Place disparate things side by side and you're still likely to get the buzz of a vibration, whatever the chosen medium. Even so, the Orchestra of the Age of Enlightenment's decision to programme English 17th-century pieces with traditional Japanese music broadly contemporary with them was a bold one, a calculated risk that might easily have failed.
As it happened, the reward was extensive. Realisation of this came, paradoxically, midway through the dreamy counterpoint of a pair of In Nomines by Henry Purcell, whose impeccable ear heard sounds on the brink of classical tonality, yet outside the grip of its vast imperium.
No doubt the opening item, the suite from John Blow's Venus and Adonis had also helped listeners prepare for something rich and strange, Blow's quirky chord progression, save for some that proved genuinely telling in the Act Tune, being also from beyond the border of "correct" harmony.
With Kengyo Yoshizawa's Chidori, for voices, Japanese bamboo flute, or shakuhachi, and a pair of zithers, or kotos, another dimension opened to the imagination. For, just as in listening to the preceding consort pieces one's mind had reflected on the ambience of its time, of Restoration players, mellowed no doubt by good wine and a succulent meal, gathered round an open fire to perform by candlelight, so one could only speculate on how this haunting song might originally have been rendered. It was as domestic chamber music, like the Purcell, for certain, and a million miles in spirit from its onstage performance at the Queen Elizabeth Hall.
Yet this was no matter, in the sense that Monday's audience shared their sincere appreciation both here and for shakuhachi virtuoso Akikazu Nakamura's breath-taking account of the traditional Saji, its tissue of hypnotic swoops and swirls like some strange ayre from Prospero's island later evoked in Matthew Locke's suite from The Tempest. For modern composers, questions of East meets West, including the reconciliation of Japanese and European art by crossover, fusion or whatever, suggest different agendas borne of mutual knowledge of each other's musics. As copyist to the late Toru Takemitsu, Yui Kakinuma sat at the feet of a master of this art. His own Serenade on themes by Rentaro Taki, a popular, "westernised" composer from early last century, posed gentle dialogues between shakuhachi and solo violin, played with elegant precision by Ken Aiso.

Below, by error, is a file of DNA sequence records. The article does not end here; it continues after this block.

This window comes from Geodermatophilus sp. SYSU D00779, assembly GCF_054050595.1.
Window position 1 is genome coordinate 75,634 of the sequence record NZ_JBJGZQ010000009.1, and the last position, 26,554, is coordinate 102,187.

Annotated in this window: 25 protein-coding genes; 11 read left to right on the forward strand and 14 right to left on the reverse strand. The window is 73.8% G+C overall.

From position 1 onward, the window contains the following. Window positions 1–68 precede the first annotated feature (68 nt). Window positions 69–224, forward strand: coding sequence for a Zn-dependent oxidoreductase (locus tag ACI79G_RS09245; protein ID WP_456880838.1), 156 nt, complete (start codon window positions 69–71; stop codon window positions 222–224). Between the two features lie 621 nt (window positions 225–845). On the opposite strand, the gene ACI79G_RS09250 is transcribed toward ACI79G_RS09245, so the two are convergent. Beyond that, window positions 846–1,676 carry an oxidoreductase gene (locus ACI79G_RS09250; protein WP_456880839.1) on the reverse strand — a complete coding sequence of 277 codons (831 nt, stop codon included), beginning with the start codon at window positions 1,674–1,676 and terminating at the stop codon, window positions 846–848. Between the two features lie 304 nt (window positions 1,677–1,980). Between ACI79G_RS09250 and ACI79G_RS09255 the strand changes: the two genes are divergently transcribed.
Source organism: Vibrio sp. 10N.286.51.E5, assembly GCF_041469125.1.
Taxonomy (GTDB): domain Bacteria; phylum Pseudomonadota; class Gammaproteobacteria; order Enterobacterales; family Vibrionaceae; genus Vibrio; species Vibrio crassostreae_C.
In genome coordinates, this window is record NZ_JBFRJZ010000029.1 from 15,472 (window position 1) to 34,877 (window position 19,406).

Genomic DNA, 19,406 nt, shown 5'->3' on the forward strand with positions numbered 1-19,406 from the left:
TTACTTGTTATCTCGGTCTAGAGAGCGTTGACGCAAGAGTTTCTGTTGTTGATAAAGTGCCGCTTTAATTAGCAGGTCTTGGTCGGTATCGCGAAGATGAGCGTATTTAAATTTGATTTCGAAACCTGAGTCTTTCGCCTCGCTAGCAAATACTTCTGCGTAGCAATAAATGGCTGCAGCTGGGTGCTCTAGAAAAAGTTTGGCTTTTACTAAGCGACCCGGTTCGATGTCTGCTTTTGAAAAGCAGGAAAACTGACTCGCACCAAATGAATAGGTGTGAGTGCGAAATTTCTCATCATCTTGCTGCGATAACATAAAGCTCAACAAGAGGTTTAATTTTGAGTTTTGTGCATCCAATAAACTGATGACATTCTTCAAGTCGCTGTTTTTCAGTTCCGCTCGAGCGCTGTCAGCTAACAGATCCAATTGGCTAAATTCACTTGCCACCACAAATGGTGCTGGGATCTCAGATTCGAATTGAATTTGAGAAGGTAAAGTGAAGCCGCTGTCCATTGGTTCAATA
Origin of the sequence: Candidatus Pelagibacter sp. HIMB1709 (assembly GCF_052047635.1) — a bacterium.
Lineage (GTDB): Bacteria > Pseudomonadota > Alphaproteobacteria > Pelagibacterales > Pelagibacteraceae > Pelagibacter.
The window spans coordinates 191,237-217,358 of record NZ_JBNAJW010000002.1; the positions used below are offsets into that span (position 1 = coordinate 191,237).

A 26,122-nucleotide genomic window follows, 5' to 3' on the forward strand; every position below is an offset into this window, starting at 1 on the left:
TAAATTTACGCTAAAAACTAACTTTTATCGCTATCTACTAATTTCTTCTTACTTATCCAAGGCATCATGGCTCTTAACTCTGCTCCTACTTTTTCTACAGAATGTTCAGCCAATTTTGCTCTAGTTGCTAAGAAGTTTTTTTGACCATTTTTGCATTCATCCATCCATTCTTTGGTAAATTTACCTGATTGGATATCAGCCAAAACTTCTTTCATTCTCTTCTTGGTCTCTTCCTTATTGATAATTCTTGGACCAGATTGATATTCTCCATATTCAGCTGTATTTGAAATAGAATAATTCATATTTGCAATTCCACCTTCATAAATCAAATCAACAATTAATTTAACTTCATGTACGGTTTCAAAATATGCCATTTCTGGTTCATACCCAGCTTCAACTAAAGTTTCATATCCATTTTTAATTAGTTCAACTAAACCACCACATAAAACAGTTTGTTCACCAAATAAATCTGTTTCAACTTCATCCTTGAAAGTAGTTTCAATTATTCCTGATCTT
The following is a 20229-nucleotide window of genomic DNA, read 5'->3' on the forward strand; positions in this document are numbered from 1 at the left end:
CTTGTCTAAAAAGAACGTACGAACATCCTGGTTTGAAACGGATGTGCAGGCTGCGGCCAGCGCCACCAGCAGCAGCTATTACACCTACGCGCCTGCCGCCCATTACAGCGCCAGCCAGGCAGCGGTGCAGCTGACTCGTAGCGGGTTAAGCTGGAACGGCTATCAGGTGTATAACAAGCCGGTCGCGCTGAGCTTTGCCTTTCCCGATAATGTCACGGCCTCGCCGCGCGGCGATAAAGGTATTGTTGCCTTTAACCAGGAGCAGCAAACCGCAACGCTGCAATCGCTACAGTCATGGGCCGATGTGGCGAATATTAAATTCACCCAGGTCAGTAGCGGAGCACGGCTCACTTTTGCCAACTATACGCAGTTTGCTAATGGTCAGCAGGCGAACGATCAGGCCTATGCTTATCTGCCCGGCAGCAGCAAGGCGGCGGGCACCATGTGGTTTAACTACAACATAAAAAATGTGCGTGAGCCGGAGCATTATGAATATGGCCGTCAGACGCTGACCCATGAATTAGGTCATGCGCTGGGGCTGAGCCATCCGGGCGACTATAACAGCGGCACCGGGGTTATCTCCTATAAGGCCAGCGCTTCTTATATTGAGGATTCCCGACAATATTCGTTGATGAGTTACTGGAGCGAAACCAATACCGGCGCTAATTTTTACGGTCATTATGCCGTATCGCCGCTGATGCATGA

In the London premiere of Michael Berkeley's Fierce Tears, in contrast, the passport was of shared sonorities: shakuhachi matched by icy violin glissandi and harmonics; koto's mandolin-like upper notes with pizzicatos, its fertile depths with sombre violas and basses, and all framed by the focal timbre of tutti knock-on-wood at crucial junctures. From an dynamic opening, of fiery energy rising through pithy figures, the music rose to a tranquil plane, instruments of East and West weaving poignant arabesques against pulsing strings recalling Bach. The dramatic ending, though sudden, arrived as straight and truly as a Zen archer's arrow to its target.Reuse content